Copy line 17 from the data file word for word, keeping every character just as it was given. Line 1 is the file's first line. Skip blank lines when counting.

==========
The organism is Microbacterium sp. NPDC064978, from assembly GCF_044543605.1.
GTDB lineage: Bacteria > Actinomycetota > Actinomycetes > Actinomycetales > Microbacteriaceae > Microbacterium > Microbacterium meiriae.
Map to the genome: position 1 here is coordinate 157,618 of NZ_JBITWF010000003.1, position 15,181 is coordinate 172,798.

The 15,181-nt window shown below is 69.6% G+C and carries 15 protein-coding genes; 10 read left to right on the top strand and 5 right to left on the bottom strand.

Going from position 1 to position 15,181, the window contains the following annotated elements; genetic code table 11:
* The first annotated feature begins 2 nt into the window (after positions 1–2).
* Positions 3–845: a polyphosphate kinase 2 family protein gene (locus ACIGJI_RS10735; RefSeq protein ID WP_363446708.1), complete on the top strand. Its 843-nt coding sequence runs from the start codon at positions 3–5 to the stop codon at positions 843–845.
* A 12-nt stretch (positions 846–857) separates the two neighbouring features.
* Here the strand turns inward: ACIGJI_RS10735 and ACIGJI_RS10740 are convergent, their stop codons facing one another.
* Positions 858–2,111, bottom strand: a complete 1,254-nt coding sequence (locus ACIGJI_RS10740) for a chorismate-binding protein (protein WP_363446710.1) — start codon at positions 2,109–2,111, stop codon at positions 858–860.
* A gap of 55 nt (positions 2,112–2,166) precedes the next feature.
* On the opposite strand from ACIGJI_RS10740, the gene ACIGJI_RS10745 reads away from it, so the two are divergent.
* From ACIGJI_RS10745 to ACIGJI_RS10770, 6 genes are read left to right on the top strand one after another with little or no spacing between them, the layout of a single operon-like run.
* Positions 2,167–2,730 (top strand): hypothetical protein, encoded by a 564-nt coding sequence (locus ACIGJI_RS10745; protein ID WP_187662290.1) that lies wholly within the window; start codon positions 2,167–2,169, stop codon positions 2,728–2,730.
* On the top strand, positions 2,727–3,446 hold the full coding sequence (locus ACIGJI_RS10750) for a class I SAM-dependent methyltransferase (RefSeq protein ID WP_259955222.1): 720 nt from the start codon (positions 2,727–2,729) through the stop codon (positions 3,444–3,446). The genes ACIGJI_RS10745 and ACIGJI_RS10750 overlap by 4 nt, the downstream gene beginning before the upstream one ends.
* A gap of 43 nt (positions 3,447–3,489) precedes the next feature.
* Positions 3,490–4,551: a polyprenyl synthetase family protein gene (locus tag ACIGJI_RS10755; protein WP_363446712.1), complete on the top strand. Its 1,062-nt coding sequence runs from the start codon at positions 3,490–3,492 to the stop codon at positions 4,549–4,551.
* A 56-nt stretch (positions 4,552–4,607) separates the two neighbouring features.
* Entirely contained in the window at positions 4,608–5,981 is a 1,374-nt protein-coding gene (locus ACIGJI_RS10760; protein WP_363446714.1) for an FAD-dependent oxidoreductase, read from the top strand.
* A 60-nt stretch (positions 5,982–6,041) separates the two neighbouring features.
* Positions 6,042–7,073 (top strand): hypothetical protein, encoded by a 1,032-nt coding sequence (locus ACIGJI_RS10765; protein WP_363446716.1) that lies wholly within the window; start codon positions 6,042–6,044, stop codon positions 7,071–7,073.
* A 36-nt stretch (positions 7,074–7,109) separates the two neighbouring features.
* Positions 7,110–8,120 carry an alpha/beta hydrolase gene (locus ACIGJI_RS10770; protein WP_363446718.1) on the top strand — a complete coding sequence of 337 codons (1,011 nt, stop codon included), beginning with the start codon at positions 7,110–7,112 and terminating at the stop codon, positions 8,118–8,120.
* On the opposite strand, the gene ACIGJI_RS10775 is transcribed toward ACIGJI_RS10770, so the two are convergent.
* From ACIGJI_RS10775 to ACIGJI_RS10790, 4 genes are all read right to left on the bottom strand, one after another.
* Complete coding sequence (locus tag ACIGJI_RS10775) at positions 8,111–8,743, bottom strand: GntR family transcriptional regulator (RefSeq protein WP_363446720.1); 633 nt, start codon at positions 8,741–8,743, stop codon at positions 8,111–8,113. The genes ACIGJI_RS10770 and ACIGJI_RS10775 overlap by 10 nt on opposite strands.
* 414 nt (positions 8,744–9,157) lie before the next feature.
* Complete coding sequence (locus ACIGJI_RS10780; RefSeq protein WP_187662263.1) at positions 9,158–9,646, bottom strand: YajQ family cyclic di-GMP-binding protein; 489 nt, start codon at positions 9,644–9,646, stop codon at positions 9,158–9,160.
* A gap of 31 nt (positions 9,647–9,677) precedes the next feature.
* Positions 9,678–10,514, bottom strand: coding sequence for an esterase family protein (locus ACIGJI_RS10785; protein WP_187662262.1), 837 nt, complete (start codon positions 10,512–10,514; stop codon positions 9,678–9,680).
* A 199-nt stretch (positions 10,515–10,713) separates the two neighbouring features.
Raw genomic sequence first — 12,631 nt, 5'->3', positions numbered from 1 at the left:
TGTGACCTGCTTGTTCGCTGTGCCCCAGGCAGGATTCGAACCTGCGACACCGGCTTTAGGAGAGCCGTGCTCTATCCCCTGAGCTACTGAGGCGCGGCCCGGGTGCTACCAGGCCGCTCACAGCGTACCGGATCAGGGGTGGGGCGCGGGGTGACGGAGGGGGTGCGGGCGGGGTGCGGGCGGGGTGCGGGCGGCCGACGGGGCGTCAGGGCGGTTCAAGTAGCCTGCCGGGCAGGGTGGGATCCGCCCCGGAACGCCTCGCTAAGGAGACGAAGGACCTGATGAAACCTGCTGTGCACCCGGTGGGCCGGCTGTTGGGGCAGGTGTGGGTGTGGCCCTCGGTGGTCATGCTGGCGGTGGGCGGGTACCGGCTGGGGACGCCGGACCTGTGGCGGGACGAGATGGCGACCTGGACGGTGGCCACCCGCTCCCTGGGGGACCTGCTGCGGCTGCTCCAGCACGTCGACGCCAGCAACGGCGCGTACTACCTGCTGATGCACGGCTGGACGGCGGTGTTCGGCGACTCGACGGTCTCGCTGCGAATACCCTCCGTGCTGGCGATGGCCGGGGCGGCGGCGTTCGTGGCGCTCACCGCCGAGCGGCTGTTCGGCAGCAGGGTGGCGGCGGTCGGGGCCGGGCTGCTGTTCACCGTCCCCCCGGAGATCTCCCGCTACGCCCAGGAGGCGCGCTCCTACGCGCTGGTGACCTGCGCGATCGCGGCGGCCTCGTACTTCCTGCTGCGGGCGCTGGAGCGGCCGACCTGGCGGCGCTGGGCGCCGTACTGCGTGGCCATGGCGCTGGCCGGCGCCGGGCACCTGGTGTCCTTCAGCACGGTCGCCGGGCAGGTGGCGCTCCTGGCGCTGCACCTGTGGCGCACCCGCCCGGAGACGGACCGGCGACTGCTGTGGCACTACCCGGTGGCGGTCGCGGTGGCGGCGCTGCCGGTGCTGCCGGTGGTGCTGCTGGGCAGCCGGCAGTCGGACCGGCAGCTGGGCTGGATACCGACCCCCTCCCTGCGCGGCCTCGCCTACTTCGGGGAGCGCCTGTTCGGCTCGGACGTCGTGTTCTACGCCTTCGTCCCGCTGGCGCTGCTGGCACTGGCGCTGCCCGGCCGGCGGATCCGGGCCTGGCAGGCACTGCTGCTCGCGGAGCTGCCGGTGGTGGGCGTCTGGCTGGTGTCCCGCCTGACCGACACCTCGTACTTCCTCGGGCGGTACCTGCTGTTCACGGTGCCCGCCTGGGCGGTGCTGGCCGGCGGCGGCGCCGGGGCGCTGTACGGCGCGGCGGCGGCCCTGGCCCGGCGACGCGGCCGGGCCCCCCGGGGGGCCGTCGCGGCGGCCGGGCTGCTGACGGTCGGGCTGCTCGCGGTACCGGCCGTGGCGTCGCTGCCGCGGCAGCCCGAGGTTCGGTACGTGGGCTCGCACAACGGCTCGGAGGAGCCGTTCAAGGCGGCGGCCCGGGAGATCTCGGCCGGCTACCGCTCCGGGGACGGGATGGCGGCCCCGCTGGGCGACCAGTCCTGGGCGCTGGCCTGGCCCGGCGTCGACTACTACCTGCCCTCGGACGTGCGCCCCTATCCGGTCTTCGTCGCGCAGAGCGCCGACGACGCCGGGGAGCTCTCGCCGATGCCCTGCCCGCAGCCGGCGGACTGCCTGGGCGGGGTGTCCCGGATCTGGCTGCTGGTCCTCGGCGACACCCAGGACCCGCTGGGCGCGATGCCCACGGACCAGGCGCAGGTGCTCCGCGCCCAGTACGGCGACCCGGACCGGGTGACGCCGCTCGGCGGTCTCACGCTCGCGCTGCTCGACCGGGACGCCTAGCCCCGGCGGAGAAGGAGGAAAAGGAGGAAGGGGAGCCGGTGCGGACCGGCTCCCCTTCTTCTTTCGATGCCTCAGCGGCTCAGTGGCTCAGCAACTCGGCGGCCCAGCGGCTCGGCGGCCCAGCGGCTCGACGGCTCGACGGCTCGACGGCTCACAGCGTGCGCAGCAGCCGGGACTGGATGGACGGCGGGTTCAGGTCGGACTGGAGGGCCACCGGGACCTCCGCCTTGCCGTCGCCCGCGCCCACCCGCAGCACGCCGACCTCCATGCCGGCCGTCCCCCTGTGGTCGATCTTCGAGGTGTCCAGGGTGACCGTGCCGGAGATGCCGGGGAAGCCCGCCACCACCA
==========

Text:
* Positions 3,490–4,551: a polyprenyl synthetase family protein gene (locus tag ACIGJI_RS10755; protein WP_363446712.1), complete on the top strand. Its 1,062-nt coding sequence runs from the start codon at positions 3,490–3,492 to the stop codon at positions 4,549–4,551.